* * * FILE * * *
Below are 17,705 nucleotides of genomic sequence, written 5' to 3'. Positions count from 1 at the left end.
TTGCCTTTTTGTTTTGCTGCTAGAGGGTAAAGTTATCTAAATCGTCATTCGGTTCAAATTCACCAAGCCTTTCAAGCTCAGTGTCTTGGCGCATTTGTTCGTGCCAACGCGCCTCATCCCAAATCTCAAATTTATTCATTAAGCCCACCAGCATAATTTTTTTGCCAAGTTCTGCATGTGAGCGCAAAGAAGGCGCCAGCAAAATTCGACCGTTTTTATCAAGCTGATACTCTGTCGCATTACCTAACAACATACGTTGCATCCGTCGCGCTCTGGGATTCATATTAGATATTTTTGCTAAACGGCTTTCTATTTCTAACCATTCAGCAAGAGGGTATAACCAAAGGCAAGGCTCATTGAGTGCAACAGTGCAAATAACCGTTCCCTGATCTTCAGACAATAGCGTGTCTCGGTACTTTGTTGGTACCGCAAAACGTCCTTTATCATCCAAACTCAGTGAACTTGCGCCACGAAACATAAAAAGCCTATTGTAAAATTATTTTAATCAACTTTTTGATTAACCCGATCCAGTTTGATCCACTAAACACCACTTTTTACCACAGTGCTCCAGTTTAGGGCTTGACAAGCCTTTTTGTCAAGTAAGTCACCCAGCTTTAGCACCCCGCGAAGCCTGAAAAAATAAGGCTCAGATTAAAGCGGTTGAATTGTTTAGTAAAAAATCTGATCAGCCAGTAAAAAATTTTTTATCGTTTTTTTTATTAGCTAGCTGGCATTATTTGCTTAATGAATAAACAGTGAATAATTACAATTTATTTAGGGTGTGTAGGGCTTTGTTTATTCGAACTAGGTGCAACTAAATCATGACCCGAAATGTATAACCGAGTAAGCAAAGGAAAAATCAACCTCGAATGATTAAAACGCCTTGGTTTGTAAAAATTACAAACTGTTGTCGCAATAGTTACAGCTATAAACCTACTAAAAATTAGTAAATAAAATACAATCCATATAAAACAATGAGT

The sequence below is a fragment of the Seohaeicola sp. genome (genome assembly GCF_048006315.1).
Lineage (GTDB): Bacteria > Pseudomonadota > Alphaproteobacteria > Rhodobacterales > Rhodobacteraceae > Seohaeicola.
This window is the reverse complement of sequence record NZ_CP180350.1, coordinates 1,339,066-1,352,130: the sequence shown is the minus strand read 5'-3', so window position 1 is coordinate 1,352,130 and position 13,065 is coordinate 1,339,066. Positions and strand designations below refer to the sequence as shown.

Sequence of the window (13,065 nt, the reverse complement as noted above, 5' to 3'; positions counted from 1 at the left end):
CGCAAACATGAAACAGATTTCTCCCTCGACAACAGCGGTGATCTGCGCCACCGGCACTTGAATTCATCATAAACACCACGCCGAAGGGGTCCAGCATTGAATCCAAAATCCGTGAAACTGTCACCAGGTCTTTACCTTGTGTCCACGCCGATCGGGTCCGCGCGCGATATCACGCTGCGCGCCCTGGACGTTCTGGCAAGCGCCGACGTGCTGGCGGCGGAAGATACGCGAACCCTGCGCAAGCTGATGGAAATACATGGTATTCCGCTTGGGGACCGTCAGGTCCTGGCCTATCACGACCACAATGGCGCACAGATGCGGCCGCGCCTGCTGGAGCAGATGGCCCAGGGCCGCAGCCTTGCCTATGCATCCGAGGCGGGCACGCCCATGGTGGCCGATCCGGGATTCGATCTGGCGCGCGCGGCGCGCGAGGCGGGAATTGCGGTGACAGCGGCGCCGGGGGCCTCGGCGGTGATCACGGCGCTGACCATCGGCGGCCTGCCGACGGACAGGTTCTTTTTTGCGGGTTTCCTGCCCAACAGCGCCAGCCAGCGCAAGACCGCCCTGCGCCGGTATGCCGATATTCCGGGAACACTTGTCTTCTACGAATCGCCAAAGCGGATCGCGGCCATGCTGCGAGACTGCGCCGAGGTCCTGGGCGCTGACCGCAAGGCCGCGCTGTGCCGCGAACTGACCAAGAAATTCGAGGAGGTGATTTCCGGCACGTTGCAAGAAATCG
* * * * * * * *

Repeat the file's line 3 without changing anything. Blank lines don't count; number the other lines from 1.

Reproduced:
The sequence below is a fragment of the Seohaeicola sp. genome (genome assembly GCF_048006315.1).